Time to Put Your Antivirus Software on a Diet

In my last post I used a recent group test report by NSS Labs on anti-malware products to recap what I think are critical points in considering endpoint protection strategies.  Today I want to make what may be to some a disruptive recommendation based on those points: It is time to take a hard look at your approach to antivirus software.  Specifically, you need to take a hard look at what you are running and how much you are paying for it.

The evidence for this recommendation is everywhere.  We are fast approaching 9 million signatures, yet the NSS Labs study stated that cybercriminals have between a 10% – 45% chance of getting past your AV with Web Malware and between a 25% – 97% chance of compromising your machines using exploits.  The AV vendors have seen the cracks in their offerings and have added all sorts of new wrinkles to their endpoint protection suites over time.  Each new layer added some value but because they still relied on some form of prior knowledge, the detection gap was never closed.  This resulted in agents that carry too large a footprint and often noticeably affect endpoint performance.  As attacks continue to evolve, more layers – and the associated complexities and performance hits – were added.

Gartner Distinguished Analyst John Pescatore noted this in a blog post titled “Twelve Word Tuesday: More Layers of Flawed Shingles Leads to Roof Collapse, Not Fewer Leaks” which stated “Adding levels of ineffective security: really only spending (not defense) in depth.”

You must consider just how much you are paying for something that has demonstrated declining performance.  Those extra layers likely cost you something, but I would suggest that a dollar spent is not resulting in a dollar of protection.  The NSS Labs report would suggest that with AV software you do not get what you pay for, as Microsoft’s Security essentials performed on par or better with other name brands.  For those of you who do not know, MS Essentials is free.

I may be a dumb country boy, but I understand that free is a good price to pay when I can get the same value.  I switched my personal machines to MS Essentials and have had stellar performance.  I find it telling that Sophos just announced a free version of their AV software for the Mac.  Economics would teach us that the relative scarcity of Mac AV products would allow Sophos to charge a premium, but instead they are charging nothing.  I would argue that this is a good indicator of where the AV market is heading.

Before you run with the dumb country boy thing, I do understand that MS Essentials and the Sophos Mac offering are intended for home use and do not have the centralized command and control components needed for a large enterprise.  However, as AV software continues its inexorable march to commoditization, it seems foolish to burn sizable chunks of security budget on unnecessarily bloated AV suites.  Market forces should dictate that large enterprises should be able to get AV protection that meets foundational needs at a commoditized price.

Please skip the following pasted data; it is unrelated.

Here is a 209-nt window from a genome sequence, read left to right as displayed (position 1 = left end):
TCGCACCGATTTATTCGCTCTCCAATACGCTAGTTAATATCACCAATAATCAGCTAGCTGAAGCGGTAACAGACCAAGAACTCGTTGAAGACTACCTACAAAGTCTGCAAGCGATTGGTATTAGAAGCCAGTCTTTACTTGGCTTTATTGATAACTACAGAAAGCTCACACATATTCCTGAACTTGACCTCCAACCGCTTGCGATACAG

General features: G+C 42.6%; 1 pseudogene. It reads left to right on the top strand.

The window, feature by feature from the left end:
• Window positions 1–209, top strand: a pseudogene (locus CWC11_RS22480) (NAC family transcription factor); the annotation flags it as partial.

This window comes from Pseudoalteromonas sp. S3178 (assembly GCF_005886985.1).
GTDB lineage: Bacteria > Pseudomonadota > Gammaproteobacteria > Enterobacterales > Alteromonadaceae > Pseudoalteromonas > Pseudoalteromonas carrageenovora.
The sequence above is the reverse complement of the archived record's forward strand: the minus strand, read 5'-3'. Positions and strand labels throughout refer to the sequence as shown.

I offer two recommendations.  First, put your AV on a diet.  Peel off some of the extra layers that bog down the agent and affect user performance.  Either push your current AV vendor to provide you a streamlined and more efficient version or consider an alternative vendor willing to provide the best coverage-to-price ratio you can negotiate.  Treat AV is a commodity and pay accordingly – we have reached the point where good enough is good enough.

Second, heed all of the evidence that surrounds you and accept that attacks get through your shields and move toward a tool that will detect those attacks.  (Full disclosure: Triumfant falls under this category).  Such a tool will provide you the backstop you need to confidently shed the extra layers of your current AV offering and offer detection for zero day attacks and the advanced persistent threat.

This is not trading some layers for others, even if it appears so at first blush.  Whether you keep your bloated AV or trim down, the NSS Labs report and others like it all prove that attacks are getting through, so you must make the mental jump toward embracing a detection tool regardless.  The key is to leverage the protections offered by a detection solution and remove the AV layers that are delivering diminishing returns.  Furthermore, a solution like Triumfant requires no prior knowledge (such as signatures) and therefore should have a much smaller and efficient footprint on the endpoint.  You get the protections you require with a reduced burden on the endpoint. You also start the inevitable process of reducing your reliance on signature based shields.

Make no mistake – the AV vendors know this day is coming and they will respond with a fusillade of FUD that will epic in its scope and ferocity.  That is because the AV market has been a cash cow that will not be ceded without a fight.  But the evidence is real and the problem gets worse by the day.

It is time to rethink your AV strategy and make some bold steps toward adapting your endpoint protections to the new realities of the attacks you face today.